Let’s take the model to the data and reproduce figures 2.1. and 2.2 of “Cities, Agglomeration, and Spatial Equilibrium”. The focus are two cities, Chicago and Boston. These cities are chosen because both differ in how easy is to access to their city centers. Chicago is fairly easy, Boston is more complicated. Our model then implies that gradients then should reflect the differential costs to access the city centers.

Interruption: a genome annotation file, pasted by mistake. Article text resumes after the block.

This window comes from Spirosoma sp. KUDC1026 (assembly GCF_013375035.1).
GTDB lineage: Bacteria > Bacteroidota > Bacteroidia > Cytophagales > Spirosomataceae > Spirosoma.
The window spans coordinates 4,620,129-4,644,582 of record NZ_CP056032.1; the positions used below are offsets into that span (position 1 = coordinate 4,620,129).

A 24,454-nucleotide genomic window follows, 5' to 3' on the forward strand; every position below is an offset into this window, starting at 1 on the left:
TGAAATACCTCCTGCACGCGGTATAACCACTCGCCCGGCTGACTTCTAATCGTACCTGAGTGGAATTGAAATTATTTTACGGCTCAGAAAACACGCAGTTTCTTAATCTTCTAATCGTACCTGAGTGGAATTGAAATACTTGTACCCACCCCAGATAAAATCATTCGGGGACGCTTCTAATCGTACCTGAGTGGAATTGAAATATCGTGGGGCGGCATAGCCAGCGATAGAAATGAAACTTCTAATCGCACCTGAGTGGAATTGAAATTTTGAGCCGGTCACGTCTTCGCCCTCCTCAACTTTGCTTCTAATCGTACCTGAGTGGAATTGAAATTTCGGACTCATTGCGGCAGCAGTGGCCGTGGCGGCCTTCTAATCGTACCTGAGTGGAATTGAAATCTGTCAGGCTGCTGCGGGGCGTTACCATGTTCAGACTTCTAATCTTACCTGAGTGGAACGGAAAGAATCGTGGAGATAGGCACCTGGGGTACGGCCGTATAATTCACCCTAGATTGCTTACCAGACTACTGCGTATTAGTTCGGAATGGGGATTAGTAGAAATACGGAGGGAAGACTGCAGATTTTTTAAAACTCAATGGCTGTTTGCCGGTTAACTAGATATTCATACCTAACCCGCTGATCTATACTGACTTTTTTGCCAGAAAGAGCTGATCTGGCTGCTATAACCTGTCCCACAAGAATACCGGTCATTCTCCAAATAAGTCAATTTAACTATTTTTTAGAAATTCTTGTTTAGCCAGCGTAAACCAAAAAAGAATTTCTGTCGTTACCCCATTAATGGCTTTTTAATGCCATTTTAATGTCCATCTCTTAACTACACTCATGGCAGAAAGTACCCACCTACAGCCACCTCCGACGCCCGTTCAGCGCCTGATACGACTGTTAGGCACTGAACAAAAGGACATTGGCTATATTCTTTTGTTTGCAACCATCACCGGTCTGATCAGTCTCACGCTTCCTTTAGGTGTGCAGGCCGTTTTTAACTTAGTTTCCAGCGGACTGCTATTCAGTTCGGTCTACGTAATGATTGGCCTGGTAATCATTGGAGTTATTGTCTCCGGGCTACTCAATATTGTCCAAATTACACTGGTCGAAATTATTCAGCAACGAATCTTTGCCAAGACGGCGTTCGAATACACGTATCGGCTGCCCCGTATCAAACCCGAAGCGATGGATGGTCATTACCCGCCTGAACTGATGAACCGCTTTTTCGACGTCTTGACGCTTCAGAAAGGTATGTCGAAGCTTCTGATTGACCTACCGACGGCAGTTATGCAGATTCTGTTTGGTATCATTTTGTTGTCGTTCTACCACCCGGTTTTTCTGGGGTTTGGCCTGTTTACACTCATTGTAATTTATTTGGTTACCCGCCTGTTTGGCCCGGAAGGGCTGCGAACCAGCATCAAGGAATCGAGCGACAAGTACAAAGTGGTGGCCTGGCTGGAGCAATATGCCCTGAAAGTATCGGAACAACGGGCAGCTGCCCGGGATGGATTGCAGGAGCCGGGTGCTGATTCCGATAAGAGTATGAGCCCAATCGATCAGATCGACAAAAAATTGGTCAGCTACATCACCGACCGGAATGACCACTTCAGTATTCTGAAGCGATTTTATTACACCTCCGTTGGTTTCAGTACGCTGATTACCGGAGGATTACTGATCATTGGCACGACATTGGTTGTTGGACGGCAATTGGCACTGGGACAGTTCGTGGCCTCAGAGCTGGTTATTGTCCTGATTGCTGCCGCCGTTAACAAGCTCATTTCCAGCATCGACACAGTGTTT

So let’s begin, the first step is to get some data. To do so I’m are going to use the “tidycensus” package. This package will allow me to get data from the census website using their API. We are also going to need the help of three other packages: “sf” to handle spatial data, “dplyr” my go-to package to wrangle data, and “ggplot2” to plot my results.
require("tidycensus", quietly=TRUE)require("sf", quietly=TRUE)require("dplyr", quietly=TRUE)require("ggplot2", quietly=TRUE)
In order to get access to the Census API, I need to supply a key, which can be obtained from http://api.census.gov/data/key_signup.html.
Read on for theory and a test. H/T R-bloggers